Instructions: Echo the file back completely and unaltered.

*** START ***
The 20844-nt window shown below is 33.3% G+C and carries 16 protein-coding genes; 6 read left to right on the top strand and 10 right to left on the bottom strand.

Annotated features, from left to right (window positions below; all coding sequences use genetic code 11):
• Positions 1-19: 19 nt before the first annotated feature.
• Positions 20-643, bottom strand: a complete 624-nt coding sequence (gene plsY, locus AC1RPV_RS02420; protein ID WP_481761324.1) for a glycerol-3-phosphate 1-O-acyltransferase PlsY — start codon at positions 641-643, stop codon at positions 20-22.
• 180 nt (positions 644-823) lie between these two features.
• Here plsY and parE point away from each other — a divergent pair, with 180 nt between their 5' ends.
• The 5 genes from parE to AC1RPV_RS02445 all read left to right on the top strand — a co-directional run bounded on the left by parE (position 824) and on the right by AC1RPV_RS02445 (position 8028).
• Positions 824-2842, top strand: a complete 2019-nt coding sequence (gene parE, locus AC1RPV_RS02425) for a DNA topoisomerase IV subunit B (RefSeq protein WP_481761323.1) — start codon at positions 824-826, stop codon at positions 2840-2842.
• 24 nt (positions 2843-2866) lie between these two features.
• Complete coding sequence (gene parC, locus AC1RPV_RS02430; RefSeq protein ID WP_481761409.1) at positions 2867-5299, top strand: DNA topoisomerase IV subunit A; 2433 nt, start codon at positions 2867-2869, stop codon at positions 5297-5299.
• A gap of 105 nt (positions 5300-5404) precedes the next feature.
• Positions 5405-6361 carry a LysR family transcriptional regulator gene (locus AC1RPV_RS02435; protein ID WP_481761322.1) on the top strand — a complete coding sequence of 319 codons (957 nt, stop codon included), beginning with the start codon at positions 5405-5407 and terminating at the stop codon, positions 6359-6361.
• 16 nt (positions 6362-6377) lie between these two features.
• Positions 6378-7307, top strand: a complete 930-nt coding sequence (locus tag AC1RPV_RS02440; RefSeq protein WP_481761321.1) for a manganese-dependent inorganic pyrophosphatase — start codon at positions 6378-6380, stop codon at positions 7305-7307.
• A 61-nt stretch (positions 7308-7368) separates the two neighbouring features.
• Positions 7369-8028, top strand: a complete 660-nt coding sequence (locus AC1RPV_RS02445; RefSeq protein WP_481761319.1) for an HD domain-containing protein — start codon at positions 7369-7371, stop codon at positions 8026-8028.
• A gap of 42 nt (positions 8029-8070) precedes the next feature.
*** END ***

The 20844-nt window shown below is 33.3% G+C and carries 16 protein-coding genes; 6 read left to right on the top strand and 10 right to left on the bottom strand.

Annotated features, from left to right (window positions below; all coding sequences use genetic code 11):
• Positions 1-19: 19 nt before the first annotated feature.
• Positions 20-643, bottom strand: a complete 624-nt coding sequence (gene plsY, locus AC1RPV_RS02420; protein ID WP_481761324.1) for a glycerol-3-phosphate 1-O-acyltransferase PlsY — start codon at positions 641-643, stop codon at positions 20-22.
• 180 nt (positions 644-823) lie between these two features.
• Here plsY and parE point away from each other — a divergent pair, with 180 nt between their 5' ends.
• The 5 genes from parE to AC1RPV_RS02445 all read left to right on the top strand — a co-directional run bounded on the left by parE (position 824) and on the right by AC1RPV_RS02445 (position 8028).
• Positions 824-2842, top strand: a complete 2019-nt coding sequence (gene parE, locus AC1RPV_RS02425) for a DNA topoisomerase IV subunit B (RefSeq protein WP_481761323.1) — start codon at positions 824-826, stop codon at positions 2840-2842.
• 24 nt (positions 2843-2866) lie between these two features.
• Complete coding sequence (gene parC, locus AC1RPV_RS02430; RefSeq protein ID WP_481761409.1) at positions 2867-5299, top strand: DNA topoisomerase IV subunit A; 2433 nt, start codon at positions 2867-2869, stop codon at positions 5297-5299.
• A gap of 105 nt (positions 5300-5404) precedes the next feature.
• Positions 5405-6361 carry a LysR family transcriptional regulator gene (locus AC1RPV_RS02435; protein ID WP_481761322.1) on the top strand — a complete coding sequence of 319 codons (957 nt, stop codon included), beginning with the start codon at positions 5405-5407 and terminating at the stop codon, positions 6359-6361.
• 16 nt (positions 6362-6377) lie between these two features.
• Positions 6378-7307, top strand: a complete 930-nt coding sequence (locus tag AC1RPV_RS02440; RefSeq protein WP_481761321.1) for a manganese-dependent inorganic pyrophosphatase — start codon at positions 6378-6380, stop codon at positions 7305-7307.
• A 61-nt stretch (positions 7308-7368) separates the two neighbouring features.
• Positions 7369-8028, top strand: a complete 660-nt coding sequence (locus AC1RPV_RS02445; RefSeq protein WP_481761319.1) for an HD domain-containing protein — start codon at positions 7369-7371, stop codon at positions 8026-8028.
• A gap of 42 nt (positions 8029-8070) precedes the next feature.